Though we are used to seeing postcards practically everywhere these days, from every souvenir shop in the world to card stores to museum gift shops, and even at the grocery store, postcards are a relatively recent invention. The oldest one, and thus, what is believed to be the first, was sent in 1840 in England.
While people had been designing images of their own on postcards for a while, the first postcard sold with a commercially printed image on it was made in France in 1870, by Leon Besnardeau at Camp Conlie. This was a training camp for soldiers who were participating in the Franco-Prussian War. The design of the card included a picture of piles of weapons on either side of a scroll. The scroll was topped by an image of the arms of the Duchy of Brittany.
The claimed first printed picture postcard.
In 1871, the first picture postcard that was used as a souvenir (and not as a letter home from soldiers) was sent from Vienna, Austria. These new picture postcards, with images of all kinds of things, became more popular over Europe and the United States in the 1880s. There are postcards from that time period showing such historic things as the brand new Eiffel Tower. The first American picture postcard was designed in 1873 by the Morgan Envelope Factory, located in Springfield, Massachusetts. The first images on these picture postcards were of the Interstate Industrial Exposition of Chicago. Later that same year, pre-stamped postcards, called “penny postcards” were introduced to the market by U.S. Post Master John Creswell. The first postcard sent as a souvenir in the United States was sent in 1893, with images on it to advertise the World’s Columbian Exposition in Chicago.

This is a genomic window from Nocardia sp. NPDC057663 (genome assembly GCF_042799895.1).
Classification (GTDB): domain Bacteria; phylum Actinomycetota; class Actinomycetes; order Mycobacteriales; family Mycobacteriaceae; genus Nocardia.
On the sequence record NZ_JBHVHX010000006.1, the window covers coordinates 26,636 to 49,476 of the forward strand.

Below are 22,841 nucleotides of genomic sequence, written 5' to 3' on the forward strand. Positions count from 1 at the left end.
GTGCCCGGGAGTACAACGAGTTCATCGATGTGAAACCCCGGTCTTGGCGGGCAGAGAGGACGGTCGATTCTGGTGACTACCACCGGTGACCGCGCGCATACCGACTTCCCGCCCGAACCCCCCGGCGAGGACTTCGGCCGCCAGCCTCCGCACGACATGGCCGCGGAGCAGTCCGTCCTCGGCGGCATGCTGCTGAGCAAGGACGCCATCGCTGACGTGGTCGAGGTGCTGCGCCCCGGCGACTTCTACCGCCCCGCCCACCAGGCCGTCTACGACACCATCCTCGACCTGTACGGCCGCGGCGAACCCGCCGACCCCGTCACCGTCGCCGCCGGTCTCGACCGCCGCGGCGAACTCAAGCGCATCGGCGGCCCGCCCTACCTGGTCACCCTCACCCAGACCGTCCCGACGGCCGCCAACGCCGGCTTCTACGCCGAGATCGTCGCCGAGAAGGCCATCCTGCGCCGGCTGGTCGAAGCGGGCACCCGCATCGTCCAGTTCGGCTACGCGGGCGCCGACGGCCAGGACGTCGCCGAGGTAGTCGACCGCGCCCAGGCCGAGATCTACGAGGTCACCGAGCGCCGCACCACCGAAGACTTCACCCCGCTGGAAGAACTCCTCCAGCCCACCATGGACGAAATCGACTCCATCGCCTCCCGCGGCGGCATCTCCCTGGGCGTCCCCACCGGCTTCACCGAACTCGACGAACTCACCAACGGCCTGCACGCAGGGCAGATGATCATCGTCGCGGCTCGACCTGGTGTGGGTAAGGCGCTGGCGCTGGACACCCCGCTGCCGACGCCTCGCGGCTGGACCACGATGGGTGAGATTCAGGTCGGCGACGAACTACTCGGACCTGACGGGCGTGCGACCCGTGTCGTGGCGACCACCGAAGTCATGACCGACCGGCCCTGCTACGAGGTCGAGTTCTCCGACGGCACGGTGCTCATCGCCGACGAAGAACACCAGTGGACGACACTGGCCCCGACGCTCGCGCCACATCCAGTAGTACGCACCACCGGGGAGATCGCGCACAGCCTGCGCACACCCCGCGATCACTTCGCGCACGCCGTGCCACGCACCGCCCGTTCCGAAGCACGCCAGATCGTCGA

Souvenir post card from the World’s Columbian Exposition in Chicago, 1893
In the early part of the 20th century, artists were attracted to create picture postcards. There are many artists worth mentioning throughout the different postcard eras. Some of these artists include Miles Sater, Giovanni Nanni, Josefine Allmayer, Louis Wain, and Fritz Gilsi.
Join a long line of printer, publishers and artists by participating in a day of virtual sketching postcards.
There are no fees. All skill levels welcome.
July 16 - Nantucket and Martha's Vineyard
July 23 - Iceland
July 30 - Race Cars
NYC Urban Sketchers is a 501(c)(3) not for profit organization. Tax deductible donations by check can be sent to NYC Urban Sketchers, P.O.Box 1083, James A. Farley Office, New York, NY 10116.